Economy

Opposition votes against removing ‘pay-clerk’ requirement on paid parental leave; ACCC targets ALDI mobile: Midday Roundup

Yolanda Redrup /

The federal Labor opposition has voted against government legislation to remove the compulsory “pay-clerk” requirement of the paid parental leave scheme, according to a statement from Small Business Minister Bruce Billson.

Under current arrangements, employers are required to administer employee parental leave payments. The government sought to change the Social Services and Other Legislation Amendment Bill 2013so that Centrelink would take over administering parental leave payments. According to Billson, the change would mean a $44 million reduction in red tape.

This is the third time Labor has opted to oppose the change, instead seeking to limit the ‘pay-clerk’ function to businesses which employ fewer than 20 people.

The Victorian Employers’ Chamber of Commerce and Industry has called for the opposition and Greens to support the government’s legislation, saying in a statement this week parental leave payments should be administered by the government not businesses.

“We don’t understand why there is opposition to this proposal or why it has been suggested that there should be a distinction between a business with 19 employees and one with 20 employees,” VECCI chief executive Mark Stone says.

ALDI mobile package change after ACCC concerns

Telecommunications company Medion Australia has undertaken to change the way one of its pre-paid mobile products is advertised and sold in response to concerns from the Australian Competition and Consumer Commission over misleading conduct.

Between September and November 2013, Medion advertised an ‘Unlimited Pack’ pre-paid mobile phone product on the ALDImobile website, offering customers 30 days of unlimited voice calls, voicemail, SMS and MMS.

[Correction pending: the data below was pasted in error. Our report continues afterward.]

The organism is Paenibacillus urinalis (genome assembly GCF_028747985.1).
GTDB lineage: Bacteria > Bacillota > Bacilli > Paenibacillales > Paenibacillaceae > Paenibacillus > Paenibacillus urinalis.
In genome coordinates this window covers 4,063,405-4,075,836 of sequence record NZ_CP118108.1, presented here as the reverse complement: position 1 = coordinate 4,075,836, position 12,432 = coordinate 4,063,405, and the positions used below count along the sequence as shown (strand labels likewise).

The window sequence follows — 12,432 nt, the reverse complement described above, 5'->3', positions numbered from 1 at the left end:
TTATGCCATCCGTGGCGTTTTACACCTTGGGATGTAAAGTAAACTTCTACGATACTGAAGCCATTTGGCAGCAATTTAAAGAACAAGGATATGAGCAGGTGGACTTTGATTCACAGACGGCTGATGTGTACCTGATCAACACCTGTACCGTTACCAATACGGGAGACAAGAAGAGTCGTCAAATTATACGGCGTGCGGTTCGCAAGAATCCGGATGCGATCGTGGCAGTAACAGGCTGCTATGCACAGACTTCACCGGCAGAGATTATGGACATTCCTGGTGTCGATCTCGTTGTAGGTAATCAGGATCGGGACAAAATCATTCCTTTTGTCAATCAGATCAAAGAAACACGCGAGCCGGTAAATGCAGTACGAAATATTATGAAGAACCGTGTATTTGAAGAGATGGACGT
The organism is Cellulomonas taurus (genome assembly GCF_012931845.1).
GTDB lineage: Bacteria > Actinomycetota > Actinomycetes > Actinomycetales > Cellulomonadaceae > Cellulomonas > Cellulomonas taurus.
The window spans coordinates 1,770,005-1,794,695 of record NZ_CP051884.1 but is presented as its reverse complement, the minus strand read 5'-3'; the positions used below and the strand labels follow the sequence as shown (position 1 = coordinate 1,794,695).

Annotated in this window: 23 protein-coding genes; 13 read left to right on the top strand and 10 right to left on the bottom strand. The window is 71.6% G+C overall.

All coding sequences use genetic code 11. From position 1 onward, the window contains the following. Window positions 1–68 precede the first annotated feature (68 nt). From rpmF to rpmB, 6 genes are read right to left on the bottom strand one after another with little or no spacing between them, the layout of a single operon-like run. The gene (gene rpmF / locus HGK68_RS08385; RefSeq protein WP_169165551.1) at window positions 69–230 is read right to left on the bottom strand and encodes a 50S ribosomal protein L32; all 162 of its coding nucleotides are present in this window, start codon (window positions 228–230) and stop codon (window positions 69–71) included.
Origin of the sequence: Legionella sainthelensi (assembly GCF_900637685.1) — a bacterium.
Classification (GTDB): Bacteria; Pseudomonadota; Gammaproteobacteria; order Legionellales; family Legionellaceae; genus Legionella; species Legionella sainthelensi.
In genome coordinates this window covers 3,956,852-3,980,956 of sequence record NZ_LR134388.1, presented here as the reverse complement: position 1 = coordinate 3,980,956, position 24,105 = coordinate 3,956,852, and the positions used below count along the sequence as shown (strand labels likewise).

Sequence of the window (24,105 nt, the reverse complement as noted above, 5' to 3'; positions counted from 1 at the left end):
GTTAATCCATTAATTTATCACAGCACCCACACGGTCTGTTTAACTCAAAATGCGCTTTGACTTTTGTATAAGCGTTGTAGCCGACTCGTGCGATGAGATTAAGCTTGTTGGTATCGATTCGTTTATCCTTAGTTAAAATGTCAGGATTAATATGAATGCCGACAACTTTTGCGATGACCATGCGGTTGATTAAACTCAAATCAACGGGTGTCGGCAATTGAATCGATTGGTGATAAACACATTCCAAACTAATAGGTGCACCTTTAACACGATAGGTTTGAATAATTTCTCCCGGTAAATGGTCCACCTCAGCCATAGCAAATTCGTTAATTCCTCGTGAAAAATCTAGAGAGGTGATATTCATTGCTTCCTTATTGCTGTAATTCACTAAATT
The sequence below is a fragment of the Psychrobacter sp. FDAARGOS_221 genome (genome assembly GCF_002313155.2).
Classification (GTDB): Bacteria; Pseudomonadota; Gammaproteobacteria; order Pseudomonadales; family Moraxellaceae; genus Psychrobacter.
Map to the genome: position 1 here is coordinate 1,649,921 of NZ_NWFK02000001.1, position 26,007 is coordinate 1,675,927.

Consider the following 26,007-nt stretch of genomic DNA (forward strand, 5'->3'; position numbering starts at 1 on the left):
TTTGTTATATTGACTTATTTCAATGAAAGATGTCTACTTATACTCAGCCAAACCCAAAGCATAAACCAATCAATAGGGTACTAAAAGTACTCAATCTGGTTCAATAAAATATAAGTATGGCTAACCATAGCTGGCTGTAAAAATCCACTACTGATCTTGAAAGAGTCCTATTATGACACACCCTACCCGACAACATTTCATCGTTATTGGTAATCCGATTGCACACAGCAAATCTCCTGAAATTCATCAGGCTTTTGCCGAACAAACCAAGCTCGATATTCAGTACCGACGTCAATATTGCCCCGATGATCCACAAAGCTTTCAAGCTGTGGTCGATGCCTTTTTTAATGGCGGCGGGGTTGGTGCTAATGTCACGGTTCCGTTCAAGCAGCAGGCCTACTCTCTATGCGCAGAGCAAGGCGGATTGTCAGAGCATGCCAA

However, the ACCC took issue with the ‘unlimited’ representations used by the company as the pack contained daily, three day and 30 day usage restrictions on voice calls, SMS and MMS in its Acceptable Use Policy.

According to a statement from the ACCC, Medion has admitted to likely engaging in misleading conduct and making false or misleading representations, and has changed the name of the product to “$35 Plan”, removed the description from the ALDImobile website and in-store advertising and provided a court enforceable undertaking to the ACCC. The undertaking requires the company to publish a corrective notice on the website for 30 days, establish a two-year competition and consumer law compliance program and refrain from similar conduct for three years.

Medion supplies mobile products and services under the ALDImobile brand name on the ALDImobile website and in ALDI stores, but is not a related entity of the ALDI stores.

Retail trade up in January

In good news for retailers, seasonally adjusted statistics show retail turnover rose 1.2% in January, following a rise of 0.7% in December.

The latest figures from the Australian Bureau of Statistics show department store turnover was boosted by 2.6%. Spend in restaurant and takeaway food services was also up, increasing 2%, and the other retailing, goods retailing and clothing, footwear and personal accessories also saw significant growth.

New South Wales saw the highest spending growth of the states, with retail turnover up 2.1%, but this was offset by a fall in the Australian Capital Territory of 1.9%.

Shares fall on open

Aussie shares have opened slightly lower this morning, following minor losses on Wall Street overnight.

The S&P/ASX200 benchmark was down 6.6 points to 5439.6 at 12:01pm AEDT. Overnight the Dow Jones closed 35.70 points lower, down 0.22% to 16,360.18.

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